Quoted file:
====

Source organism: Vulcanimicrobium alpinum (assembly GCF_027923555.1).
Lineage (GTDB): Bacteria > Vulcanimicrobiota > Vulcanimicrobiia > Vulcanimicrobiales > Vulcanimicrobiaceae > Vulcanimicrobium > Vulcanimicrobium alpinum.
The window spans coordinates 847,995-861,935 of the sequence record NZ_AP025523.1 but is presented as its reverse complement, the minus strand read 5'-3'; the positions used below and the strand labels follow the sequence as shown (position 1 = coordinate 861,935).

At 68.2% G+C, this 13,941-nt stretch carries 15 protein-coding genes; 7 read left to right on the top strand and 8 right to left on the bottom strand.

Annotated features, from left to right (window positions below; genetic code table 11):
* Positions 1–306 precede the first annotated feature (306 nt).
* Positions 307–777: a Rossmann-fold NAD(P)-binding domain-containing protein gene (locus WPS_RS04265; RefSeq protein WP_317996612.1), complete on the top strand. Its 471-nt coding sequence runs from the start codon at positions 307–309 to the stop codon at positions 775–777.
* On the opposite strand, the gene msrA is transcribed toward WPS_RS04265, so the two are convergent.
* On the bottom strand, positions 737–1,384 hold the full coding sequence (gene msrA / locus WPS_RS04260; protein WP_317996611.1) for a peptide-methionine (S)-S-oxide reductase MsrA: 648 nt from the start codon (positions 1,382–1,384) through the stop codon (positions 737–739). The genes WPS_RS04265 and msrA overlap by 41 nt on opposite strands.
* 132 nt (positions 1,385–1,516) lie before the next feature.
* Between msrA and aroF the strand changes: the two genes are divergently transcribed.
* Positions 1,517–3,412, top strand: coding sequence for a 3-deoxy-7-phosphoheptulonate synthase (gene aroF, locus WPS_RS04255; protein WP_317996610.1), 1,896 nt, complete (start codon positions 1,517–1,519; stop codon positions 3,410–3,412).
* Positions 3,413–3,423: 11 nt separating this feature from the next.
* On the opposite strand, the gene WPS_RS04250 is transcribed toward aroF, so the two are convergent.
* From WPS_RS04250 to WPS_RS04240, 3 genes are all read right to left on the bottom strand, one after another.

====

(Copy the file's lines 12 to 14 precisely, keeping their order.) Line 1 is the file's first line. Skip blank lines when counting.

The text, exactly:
* Positions 1,517–3,412, top strand: coding sequence for a 3-deoxy-7-phosphoheptulonate synthase (gene aroF, locus WPS_RS04255; protein WP_317996610.1), 1,896 nt, complete (start codon positions 1,517–1,519; stop codon positions 3,410–3,412).
* Positions 3,413–3,423: 11 nt separating this feature from the next.
* On the opposite strand, the gene WPS_RS04250 is transcribed toward aroF, so the two are convergent.